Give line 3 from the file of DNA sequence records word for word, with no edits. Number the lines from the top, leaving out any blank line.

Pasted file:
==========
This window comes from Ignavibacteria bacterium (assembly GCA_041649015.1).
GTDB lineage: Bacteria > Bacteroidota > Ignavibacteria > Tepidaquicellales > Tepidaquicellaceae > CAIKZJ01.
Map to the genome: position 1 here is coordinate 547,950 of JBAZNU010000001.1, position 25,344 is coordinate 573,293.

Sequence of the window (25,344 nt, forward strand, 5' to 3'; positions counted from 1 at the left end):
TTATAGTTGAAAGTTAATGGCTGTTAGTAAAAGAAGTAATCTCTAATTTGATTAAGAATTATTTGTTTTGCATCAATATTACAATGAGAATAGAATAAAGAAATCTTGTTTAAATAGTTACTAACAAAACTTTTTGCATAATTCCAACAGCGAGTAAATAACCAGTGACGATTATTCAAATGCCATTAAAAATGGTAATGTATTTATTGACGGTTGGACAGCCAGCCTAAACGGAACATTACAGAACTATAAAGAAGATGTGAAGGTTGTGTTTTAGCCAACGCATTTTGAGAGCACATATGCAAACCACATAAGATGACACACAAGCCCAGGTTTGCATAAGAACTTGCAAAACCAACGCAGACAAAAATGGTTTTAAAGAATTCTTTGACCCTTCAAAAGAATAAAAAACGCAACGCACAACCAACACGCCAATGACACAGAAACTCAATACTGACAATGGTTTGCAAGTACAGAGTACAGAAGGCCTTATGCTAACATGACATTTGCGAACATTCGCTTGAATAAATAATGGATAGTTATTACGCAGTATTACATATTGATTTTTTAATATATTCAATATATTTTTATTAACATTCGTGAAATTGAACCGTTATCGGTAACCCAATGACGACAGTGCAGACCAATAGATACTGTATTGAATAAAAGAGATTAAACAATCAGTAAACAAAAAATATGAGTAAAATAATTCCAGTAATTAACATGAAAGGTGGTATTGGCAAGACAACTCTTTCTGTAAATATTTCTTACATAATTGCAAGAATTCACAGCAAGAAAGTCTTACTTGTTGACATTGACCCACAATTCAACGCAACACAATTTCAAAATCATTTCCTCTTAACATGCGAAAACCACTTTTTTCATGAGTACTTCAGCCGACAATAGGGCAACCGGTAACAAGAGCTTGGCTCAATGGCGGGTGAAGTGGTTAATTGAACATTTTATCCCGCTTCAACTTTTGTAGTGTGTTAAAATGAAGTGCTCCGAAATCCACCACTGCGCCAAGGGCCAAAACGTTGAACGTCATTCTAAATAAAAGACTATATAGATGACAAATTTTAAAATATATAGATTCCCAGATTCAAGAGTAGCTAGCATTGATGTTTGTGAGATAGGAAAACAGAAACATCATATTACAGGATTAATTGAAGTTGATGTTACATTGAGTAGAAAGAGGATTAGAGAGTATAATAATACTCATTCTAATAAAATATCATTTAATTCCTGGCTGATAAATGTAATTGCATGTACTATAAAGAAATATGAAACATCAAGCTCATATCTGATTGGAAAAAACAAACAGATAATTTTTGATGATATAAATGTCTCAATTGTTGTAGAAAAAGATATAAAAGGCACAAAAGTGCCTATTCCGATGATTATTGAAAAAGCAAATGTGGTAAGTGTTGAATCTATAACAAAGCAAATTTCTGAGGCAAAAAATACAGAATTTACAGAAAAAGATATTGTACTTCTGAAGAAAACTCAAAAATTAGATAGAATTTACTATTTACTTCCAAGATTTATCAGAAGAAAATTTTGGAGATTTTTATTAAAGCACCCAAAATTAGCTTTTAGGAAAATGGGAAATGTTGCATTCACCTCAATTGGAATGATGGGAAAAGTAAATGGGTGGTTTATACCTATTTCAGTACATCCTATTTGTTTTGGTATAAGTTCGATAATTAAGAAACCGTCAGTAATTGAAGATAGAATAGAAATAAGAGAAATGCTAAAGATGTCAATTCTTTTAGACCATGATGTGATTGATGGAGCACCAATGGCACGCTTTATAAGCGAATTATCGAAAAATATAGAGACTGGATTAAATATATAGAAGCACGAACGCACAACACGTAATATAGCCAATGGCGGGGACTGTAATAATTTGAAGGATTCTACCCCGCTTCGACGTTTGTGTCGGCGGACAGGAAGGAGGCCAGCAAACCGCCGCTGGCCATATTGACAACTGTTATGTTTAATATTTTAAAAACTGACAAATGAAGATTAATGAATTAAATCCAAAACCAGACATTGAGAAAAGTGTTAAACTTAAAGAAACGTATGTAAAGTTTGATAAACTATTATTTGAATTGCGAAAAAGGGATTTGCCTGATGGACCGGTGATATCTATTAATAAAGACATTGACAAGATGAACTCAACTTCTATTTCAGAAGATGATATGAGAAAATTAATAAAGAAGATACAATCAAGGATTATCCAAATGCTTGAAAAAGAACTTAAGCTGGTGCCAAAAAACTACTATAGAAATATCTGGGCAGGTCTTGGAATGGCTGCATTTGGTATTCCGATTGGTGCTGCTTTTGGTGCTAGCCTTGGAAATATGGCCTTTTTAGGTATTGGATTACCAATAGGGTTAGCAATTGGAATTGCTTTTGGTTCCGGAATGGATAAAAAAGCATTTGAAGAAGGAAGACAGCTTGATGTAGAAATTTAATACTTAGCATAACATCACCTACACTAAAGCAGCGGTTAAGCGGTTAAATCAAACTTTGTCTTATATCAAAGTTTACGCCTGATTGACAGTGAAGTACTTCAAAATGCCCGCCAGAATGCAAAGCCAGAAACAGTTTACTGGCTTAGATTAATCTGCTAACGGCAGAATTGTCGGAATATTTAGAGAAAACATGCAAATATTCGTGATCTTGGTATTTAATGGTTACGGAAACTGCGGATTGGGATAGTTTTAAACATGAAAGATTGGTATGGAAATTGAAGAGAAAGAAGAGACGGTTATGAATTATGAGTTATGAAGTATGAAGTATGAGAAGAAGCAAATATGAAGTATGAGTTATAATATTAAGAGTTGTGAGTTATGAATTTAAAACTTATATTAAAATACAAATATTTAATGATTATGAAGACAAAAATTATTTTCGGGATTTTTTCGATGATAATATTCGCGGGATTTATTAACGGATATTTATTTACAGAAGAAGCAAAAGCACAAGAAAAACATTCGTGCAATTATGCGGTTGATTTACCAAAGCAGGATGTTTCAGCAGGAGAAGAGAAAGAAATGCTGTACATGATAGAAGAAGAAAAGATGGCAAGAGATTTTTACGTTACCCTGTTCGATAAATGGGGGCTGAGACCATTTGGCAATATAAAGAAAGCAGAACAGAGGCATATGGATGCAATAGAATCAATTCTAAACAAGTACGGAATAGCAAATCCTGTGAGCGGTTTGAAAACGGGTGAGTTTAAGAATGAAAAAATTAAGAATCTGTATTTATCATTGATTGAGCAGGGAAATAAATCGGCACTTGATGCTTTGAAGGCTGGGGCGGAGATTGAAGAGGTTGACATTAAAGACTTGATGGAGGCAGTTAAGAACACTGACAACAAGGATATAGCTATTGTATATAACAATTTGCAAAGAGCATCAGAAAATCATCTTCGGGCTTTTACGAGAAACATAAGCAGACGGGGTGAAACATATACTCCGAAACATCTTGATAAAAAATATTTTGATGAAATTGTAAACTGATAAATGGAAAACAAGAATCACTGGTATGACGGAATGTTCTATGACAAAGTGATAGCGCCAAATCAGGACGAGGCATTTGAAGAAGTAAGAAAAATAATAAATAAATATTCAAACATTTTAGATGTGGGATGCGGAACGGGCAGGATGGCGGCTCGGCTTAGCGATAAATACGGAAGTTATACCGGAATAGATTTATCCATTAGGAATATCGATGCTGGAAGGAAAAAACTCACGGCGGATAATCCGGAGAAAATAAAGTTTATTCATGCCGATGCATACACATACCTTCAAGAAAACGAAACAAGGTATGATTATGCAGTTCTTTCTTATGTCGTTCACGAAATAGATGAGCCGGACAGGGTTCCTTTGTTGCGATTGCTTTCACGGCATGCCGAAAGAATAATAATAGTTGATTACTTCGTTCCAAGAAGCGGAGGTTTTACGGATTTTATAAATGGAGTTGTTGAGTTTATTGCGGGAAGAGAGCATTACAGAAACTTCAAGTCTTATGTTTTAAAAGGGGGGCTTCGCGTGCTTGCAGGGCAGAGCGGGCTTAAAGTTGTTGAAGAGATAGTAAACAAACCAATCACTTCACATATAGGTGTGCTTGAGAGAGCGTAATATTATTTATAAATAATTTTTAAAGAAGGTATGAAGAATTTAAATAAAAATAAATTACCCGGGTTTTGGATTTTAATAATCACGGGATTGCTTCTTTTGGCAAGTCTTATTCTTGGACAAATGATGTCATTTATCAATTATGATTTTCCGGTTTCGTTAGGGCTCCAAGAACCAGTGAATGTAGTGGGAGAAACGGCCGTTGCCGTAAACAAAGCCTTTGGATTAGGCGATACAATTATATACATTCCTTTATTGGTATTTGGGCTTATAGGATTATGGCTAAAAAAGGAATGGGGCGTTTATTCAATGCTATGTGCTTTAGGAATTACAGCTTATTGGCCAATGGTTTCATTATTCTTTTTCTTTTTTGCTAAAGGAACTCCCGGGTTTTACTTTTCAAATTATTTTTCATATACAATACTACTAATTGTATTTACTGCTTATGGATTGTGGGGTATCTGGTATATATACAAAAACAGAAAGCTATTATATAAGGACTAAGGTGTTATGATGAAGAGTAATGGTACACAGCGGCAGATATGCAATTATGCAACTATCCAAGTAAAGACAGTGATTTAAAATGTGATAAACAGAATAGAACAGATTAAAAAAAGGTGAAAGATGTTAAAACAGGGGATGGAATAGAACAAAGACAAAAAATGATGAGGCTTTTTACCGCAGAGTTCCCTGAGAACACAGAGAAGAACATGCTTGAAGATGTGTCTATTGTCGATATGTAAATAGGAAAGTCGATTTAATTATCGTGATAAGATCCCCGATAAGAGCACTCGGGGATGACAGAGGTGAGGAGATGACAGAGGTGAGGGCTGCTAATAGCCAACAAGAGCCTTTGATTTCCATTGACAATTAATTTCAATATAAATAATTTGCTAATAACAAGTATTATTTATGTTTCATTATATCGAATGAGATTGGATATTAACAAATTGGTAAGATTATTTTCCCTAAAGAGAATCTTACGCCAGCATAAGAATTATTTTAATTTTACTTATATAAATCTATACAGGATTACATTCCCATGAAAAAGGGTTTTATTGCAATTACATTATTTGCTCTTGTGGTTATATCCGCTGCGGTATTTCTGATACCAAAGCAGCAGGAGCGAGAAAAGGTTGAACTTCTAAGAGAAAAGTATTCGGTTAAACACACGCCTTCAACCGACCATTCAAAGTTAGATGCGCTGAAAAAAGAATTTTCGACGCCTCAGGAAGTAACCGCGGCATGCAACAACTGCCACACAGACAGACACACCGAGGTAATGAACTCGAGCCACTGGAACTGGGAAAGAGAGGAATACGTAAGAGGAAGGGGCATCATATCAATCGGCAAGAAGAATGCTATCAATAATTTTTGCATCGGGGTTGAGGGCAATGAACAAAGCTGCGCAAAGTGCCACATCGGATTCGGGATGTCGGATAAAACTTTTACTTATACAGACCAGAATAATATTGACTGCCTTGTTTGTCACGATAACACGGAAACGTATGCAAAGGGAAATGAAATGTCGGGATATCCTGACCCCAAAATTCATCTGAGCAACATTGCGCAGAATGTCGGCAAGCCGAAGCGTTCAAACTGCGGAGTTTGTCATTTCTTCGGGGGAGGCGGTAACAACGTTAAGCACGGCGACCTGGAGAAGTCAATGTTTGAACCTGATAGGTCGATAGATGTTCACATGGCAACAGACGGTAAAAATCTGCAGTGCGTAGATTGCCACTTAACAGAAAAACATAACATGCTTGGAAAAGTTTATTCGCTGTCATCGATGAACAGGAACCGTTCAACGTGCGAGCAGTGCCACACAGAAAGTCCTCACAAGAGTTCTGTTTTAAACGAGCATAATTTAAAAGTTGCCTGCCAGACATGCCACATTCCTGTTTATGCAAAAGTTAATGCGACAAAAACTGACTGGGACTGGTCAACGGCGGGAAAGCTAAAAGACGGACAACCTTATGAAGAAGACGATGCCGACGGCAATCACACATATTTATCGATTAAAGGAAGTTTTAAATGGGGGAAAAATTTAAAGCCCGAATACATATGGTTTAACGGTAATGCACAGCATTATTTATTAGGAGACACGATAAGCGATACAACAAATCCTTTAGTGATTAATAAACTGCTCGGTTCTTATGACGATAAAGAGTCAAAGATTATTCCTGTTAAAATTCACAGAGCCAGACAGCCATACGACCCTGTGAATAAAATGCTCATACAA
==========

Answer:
Map to the genome: position 1 here is coordinate 547,950 of JBAZNU010000001.1, position 25,344 is coordinate 573,293.